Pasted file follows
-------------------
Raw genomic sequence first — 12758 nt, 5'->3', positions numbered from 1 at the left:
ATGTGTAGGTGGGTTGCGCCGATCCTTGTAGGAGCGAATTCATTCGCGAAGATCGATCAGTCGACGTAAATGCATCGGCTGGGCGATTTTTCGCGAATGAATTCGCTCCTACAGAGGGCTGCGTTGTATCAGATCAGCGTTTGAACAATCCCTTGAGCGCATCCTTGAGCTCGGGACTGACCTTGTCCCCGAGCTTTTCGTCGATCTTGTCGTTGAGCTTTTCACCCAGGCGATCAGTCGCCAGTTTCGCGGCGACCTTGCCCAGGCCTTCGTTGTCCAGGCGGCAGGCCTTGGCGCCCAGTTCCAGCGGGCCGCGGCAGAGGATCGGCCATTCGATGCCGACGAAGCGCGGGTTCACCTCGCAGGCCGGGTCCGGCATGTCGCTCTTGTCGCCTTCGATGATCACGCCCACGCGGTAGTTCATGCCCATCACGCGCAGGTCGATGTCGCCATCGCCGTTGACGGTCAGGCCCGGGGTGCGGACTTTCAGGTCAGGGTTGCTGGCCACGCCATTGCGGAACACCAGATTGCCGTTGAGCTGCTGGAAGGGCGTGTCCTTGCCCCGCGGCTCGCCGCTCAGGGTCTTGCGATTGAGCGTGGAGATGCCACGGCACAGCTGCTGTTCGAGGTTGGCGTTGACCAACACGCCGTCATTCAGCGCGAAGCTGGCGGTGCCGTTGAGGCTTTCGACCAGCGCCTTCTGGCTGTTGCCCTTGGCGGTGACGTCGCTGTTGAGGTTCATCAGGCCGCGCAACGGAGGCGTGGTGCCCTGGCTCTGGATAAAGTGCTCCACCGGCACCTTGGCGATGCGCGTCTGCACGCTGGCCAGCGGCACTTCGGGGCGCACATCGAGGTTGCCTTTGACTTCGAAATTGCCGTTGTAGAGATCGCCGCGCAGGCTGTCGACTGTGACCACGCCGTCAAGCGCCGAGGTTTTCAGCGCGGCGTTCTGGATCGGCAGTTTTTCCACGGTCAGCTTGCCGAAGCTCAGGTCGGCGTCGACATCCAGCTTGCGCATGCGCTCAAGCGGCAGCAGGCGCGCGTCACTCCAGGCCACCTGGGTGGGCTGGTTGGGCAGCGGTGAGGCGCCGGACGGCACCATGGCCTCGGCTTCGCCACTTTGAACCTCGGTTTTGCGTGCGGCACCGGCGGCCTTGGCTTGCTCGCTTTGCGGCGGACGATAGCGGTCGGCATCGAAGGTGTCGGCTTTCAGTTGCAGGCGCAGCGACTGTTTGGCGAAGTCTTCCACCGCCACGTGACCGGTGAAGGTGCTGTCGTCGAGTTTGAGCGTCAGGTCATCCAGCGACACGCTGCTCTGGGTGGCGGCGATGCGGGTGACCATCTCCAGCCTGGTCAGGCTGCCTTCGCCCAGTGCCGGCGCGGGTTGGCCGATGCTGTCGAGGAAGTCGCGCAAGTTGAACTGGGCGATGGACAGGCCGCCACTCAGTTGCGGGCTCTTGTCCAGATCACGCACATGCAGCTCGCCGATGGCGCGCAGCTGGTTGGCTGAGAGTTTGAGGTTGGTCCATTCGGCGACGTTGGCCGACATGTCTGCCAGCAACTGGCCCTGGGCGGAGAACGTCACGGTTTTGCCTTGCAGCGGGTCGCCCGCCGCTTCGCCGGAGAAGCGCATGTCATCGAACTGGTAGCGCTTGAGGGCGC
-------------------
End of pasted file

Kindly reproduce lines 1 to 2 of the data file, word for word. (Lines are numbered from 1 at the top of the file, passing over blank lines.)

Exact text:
Raw genomic sequence first — 12758 nt, 5'->3', positions numbered from 1 at the left:
ATGTGTAGGTGGGTTGCGCCGATCCTTGTAGGAGCGAATTCATTCGCGAAGATCGATCAGTCGACGTAAATGCATCGGCTGGGCGATTTTTCGCGAATGAATTCGCTCCTACAGAGGGCTGCGTTGTATCAGATCAGCGTTTGAACAATCCCTTGAGCGCATCCTTGAGCTCGGGACTGACCTTGTCCCCGAGCTTTTCGTCGATCTTGTCGTTGAGCTTTTCACCCAGGCGATCAGTCGCCAGTTTCGCGGCGACCTTGCCCAGGCCTTCGTTGTCCAGGCGGCAGGCCTTGGCGCCCAGTTCCAGCGGGCCGCGGCAGAGGATCGGCCATTCGATGCCGACGAAGCGCGGGTTCACCTCGCAGGCCGGGTCCGGCATGTCGCTCTTGTCGCCTTCGATGATCACGCCCACGCGGTAGTTCATGCCCATCACGCGCAGGTCGATGTCGCCATCGCCGTTGACGGTCAGGCCCGGGGTGCGGACTTTCAGGTCAGGGTTGCTGGCCACGCCATTGCGGAACACCAGATTGCCGTTGAGCTGCTGGAAGGGCGTGTCCTTGCCCCGCGGCTCGCCGCTCAGGGTCTTGCGATTGAGCGTGGAGATGCCACGGCACAGCTGCTGTTCGAGGTTGGCGTTGACCAACACGCCGTCATTCAGCGCGAAGCTGGCGGTGCCGTTGAGGCTTTCGACCAGCGCCTTCTGGCTGTTGCCCTTGGCGGTGACGTCGCTGTTGAGGTTCATCAGGCCGCGCAACGGAGGCGTGGTGCCCTGGCTCTGGATAAAGTGCTCCACCGGCACCTTGGCGATGCGCGTCTGCACGCTGGCCAGCGGCACTTCGGGGCGCACATCGAGGTTGCCTTTGACTTCGAAATTGCCGTTGTAGAGATCGCCGCGCAGGCTGTCGACTGTGACCACGCCGTCAAGCGCCGAGGTTTTCAGCGCGGCGTTCTGGATCGGCAGTTTTTCCACGGTCAGCTTGCCGAAGCTCAGGTCGGCGTCGACATCCAGCTTGCGCATGCGCTCAAGCGGCAGCAGGCGCGCGTCACTCCAGGCCACCTGGGTGGGCTGGTTGGGCAGCGGTGAGGCGCCGGACGGCACCATGGCCTCGGCTTCGCCACTTTGAACCTCGGTTTTGCGTGCGGCACCGGCGGCCTTGGCTTGCTCGCTTTGCGGCGGACGATAGCGGTCGGCATCGAAGGTGTCGGCTTTCAGTTGCAGGCGCAGCGACTGTTTGGCGAAGTCTTCCACCGCCACGTGACCGGTGAAGGTGCTGTCGTCGAGTTTGAGCGTCAGGTCATCCAGCGACACGCTGCTCTGGGTGGCGGCGATGCGGGTGACCATCTCCAGCCTGGTCAGGCTGCCTTCGCCCAGTGCCGGCGCGGGTTGGCCGATGCTGTCGAGGAAGTCGCGCAAGTTGAACTGGGCGATGGACAGGCCGCCACTCAGTTGCGGGCTCTTGTCCAGATCACGCACATGCAGCTCGCCGATGGCGCGCAGCTGGTTGGCTGAGAGTTTGAGGTTGGTCCATTCGGCGACGTTGGCCGACATGTCTGCCAGCAACTGGCCCTGGGCGGAGAACGTCACGGTTTTGCCTTGCAGCGGGTCGCCCGCCGCTTCGCCGGAGAAGCGCATGTCATCGAACTGGTAGCGCTTGAGGGCGC